It doesn’t matter who you are or what your status is in the motorcycle hierarchy, if there’s a problem with one of your models, it’s going to need to get fixed. That’s the position KTM has found itself in. Apparently, a handful of its 2014-2015 690 Series bikes have issues with their rear brake assembly, which is why the Austrian motorcycle brand announced a worldwide recall of these models, effective immediately.
The affected models belong to KTM’s 690 Enduro R and SMC R models and according to the manufacturer, issues with rear brake assembly and the brake rotors could lead to a loss of braking power for the rear system. That’s not a good thing by any stretch of the imagination. It’s the kind of issue that could have catastrophic consequences should it happen to a rider anywhere.
Turns out, a routine testing in the ongoing production of the models revealed that the bike’s rear ABS brake line has the potential of getting damaged by a spring band clamps found on the engine ventilation tube. Should this happen the bike’s entire brake line could become compromised, potentially leading to a complete loss of brake press in the rear assembly. Once that happens, well, you know where this is going.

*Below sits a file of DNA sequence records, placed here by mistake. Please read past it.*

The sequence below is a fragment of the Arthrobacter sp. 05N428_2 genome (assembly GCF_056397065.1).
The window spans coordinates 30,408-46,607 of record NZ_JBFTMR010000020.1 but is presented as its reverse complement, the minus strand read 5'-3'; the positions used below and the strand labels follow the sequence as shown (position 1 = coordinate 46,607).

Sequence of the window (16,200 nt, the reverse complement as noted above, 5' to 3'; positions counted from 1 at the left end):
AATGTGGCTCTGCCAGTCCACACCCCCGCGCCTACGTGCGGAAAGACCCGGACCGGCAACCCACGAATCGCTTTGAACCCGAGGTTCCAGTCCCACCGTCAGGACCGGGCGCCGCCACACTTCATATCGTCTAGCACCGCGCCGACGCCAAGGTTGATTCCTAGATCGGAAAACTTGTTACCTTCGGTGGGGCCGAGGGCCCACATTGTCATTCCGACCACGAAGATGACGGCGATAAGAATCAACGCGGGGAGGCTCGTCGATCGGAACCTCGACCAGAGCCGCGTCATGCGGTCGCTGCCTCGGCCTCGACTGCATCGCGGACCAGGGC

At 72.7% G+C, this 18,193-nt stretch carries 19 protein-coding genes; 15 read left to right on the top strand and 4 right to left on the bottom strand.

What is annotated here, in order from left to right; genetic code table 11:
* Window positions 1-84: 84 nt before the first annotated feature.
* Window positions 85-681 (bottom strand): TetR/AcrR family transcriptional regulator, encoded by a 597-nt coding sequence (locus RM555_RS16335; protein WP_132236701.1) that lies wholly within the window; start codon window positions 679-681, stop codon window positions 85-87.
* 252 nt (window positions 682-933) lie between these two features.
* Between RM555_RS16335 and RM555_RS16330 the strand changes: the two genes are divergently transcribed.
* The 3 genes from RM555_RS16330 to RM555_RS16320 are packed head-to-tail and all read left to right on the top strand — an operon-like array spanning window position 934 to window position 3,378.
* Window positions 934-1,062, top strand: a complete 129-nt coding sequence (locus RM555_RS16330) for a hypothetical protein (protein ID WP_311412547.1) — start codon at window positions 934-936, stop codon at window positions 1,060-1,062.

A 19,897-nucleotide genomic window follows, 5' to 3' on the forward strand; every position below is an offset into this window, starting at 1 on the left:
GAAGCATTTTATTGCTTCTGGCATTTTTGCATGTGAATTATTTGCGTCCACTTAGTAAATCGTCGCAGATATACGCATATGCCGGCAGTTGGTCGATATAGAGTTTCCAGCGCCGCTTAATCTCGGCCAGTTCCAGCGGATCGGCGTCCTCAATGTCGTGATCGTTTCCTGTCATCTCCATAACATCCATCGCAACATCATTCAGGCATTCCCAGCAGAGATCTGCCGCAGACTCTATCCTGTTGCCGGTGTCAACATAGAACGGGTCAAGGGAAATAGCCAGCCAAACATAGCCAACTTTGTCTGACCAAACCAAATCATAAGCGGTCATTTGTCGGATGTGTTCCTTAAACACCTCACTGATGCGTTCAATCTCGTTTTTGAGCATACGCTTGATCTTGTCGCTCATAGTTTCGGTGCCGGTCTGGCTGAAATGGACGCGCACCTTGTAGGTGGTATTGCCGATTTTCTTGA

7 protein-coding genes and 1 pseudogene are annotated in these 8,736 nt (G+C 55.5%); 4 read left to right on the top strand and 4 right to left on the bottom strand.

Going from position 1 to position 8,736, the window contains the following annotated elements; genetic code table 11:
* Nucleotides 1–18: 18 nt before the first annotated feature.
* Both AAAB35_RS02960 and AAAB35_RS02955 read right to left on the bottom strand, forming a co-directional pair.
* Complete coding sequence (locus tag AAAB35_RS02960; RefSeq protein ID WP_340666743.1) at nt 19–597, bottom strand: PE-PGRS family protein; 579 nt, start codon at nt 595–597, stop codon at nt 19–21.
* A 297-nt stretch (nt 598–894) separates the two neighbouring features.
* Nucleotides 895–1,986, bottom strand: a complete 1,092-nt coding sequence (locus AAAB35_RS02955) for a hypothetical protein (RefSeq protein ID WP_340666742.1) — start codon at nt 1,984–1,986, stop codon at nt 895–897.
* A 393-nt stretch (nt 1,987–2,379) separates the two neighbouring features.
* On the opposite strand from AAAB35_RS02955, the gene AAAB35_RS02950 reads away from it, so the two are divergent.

If that’s not enough, KTM also discovered that some 2014-2015 690 SMC R models were assembled with a shorter spacer for the front wheel. Such a setup poses another safety risk because a certain number of parts, including the rotor, fork, and ABS sensor, could compromise the bike’s front wheel, leading to a complete malfunction of the front ABS system.
Obviously, these are serious issues that need to be addressed as soon as possible. For its part, KTM is already scheduling free repairs at any of its authorized dealers. Customers with affected units will also be notified by the company directly.
Continue reading to read more about KTM’s recall of its 690 Series bikes.
Spanish bike manufacturer Gas Gas is neck deep in trouble and if it doesn’t get the lifeline it needs to survive, there’s a strong likelihood that the company could go under before the year ends, maybe even sooner than that. Fortunately, help may be on the way in the form of KTM.
According to numerous reports, the Austrian bike maker is rumored to be lining up a bid to buy Gas Gas. Nothing has been confirmed yet and the two parties have been silent on announcing any potential deal, but if there’s some weight to this, it’s obviously great news for the Spanish company, which is so far in trouble that it’s already halted production and shut down its R&D division.
Having the financial muscles of KTM not only puts Gas Gas back in business, but it also allows the latter to finally move forward with its business, knowing full well that it finally has the kind of stability it hasn’t had in recent years.